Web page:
Two days ago I discovered a recent paper by the Tax Foundation, and so far it's the only example I've found that categorizes the total federal tax burden by quintile (households grouped by income level). Definitely take the time to read it all the way through; all I'm doing in this post is summarizing a few of the points.
The reason this was an important find for me is its value as an objective tool for getting beyond either side's political dogma when discussing the effect of federal taxes on the various income groups. For example, a typical argument from the right talks about "the progressivity of income taxes," and the typical response from the left is "you're leaving out the regressive burden of payroll taxes." This paper sorts it all out, and compares the results across the household income quintiles.
Again, here's the paper:
Who Pays Taxes and Who Receives Government Spending? An Analysis of Federal, State and Local Tax and Spending Distributions, 1991-2004, by Andrew Chamberlain and Gerald Prante.
Be sure to read the whole thing, if you'd rather not outsource your thought process on tax policy to politicians or ideologues.
I took the liberty of charting just a few key portions of the paper; I also limited these charts to federal taxes, even though the Tax Foundation also showed the effects of state and local taxes throughout.
The first two charts below confirm two things: (1) The cut in income tax rates resulted in every quintile paying a smaller percentage in total tax, not just income tax; and (2) The top quintile is still paying more than half of all taxes, not just income tax—and the system in total is still as steeply progressive as before.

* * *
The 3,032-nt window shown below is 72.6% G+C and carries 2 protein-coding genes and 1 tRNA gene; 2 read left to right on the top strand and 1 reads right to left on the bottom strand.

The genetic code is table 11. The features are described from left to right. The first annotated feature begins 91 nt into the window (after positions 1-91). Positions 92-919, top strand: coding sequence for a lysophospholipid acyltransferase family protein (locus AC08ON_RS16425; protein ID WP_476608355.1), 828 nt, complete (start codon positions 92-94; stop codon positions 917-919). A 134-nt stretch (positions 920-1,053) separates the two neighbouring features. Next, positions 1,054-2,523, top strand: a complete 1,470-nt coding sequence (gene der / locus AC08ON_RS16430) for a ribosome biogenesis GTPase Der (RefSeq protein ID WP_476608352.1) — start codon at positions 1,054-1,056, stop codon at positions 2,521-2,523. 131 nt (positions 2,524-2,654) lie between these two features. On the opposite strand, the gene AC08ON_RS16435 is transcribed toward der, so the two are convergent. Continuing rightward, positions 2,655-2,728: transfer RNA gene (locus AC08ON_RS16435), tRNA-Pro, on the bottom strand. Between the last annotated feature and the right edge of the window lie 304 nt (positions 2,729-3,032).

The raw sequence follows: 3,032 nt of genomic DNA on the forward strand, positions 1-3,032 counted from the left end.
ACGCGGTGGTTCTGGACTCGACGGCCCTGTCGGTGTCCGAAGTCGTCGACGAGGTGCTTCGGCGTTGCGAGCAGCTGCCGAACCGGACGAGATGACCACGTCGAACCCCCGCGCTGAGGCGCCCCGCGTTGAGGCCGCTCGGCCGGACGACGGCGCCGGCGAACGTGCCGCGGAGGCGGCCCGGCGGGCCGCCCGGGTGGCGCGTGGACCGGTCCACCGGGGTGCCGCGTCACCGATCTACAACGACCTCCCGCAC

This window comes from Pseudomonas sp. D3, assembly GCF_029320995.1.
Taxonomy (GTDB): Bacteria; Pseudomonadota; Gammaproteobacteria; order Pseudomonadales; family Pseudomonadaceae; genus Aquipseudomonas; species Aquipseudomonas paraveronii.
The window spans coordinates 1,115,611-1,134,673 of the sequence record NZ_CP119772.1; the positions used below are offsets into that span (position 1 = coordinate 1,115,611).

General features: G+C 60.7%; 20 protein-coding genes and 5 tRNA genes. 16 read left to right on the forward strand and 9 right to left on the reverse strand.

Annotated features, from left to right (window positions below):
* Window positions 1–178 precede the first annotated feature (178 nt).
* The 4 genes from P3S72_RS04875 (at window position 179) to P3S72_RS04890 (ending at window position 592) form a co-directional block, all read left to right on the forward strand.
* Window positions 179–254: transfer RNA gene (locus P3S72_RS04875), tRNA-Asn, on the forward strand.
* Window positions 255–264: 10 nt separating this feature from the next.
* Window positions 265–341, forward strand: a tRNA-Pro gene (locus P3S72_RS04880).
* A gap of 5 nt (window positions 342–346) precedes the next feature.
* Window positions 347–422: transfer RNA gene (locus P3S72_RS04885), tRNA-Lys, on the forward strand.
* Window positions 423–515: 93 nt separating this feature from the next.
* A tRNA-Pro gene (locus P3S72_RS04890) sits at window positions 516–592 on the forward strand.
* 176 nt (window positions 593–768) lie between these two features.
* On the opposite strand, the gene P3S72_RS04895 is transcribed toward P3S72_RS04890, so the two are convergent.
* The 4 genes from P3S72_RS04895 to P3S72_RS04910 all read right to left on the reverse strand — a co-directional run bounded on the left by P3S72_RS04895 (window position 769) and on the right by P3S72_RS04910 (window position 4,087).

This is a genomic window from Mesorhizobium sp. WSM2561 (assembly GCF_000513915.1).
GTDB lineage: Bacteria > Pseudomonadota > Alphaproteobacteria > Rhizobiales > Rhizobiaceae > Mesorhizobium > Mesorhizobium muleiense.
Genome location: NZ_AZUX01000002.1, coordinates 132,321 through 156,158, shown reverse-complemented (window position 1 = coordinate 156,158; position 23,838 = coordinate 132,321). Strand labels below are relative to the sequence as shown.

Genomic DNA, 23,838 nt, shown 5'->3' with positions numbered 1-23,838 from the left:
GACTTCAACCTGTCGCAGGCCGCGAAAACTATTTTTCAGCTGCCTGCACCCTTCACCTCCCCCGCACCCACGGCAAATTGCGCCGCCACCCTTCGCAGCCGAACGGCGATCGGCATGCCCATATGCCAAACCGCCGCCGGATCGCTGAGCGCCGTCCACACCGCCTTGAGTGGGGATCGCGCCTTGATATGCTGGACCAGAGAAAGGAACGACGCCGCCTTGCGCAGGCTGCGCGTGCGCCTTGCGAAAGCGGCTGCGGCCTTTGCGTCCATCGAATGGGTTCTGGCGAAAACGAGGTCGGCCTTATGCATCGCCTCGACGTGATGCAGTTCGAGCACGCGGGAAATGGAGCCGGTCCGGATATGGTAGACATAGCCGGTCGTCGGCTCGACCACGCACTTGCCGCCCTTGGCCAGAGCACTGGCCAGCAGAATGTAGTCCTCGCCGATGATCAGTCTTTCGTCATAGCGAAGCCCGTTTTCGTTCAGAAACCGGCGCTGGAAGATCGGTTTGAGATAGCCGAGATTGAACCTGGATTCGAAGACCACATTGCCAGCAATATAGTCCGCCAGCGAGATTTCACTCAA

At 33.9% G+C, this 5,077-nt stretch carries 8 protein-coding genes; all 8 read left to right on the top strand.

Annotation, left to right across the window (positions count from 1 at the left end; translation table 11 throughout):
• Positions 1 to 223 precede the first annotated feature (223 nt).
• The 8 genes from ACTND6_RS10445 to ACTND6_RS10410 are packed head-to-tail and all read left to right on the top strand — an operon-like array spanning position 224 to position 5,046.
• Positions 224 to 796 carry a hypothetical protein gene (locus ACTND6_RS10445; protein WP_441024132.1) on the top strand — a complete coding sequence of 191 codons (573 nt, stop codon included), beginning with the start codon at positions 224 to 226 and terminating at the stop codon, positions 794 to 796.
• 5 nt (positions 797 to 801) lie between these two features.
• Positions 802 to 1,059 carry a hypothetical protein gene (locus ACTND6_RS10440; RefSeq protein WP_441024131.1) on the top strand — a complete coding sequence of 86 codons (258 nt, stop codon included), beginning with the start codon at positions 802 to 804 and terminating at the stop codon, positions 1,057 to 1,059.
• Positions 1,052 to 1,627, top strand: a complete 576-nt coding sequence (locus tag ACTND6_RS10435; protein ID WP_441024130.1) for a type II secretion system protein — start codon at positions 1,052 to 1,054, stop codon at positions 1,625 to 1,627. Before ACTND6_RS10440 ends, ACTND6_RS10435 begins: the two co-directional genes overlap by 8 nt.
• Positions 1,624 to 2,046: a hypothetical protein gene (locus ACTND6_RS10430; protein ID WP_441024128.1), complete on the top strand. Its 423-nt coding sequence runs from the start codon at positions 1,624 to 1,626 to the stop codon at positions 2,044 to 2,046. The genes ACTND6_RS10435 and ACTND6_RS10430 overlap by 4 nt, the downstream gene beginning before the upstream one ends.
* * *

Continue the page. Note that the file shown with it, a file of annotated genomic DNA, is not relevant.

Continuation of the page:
The next chart below shows each quintile's share of "comprehensive" income (cash income, plus income from non-cash sources such as capital gains), and each one's share of federal taxes. It confirms what might come as a surprise to some: Taxation is more progressive than income across quintiles.
The last two charts I picked show the share of federal spending each quintile receives, followed by the net difference between government spending received and taxes paid. It reminded me to look not just at who pays the taxes, but also at who receives the spending, whenever I'm thinking about the income redistribution question. Not only do we tax more heavily away from the higher income groups, we also spend more heavily towards the lower income groups.
Effective federal tax rates are down for every quintile. But in spite of that: total (real) federal tax receipts in the most recent twelve months hit an all-time high; the system in total is still as progressive as it was before; and the budget is headed for balance in mid-2008. It escapes me how anyone can still think the system has deteriorated since the tax cuts, given all that. (And if the only remaining argument is that the debt went up... well, let's just say I have no patience for that excuse to raise taxes, as I've been explaining for over two years here.)
Looks to me like "Tax cuts for the taxpayers" is working extremely well, thank you. If it ain't broke, why fix it?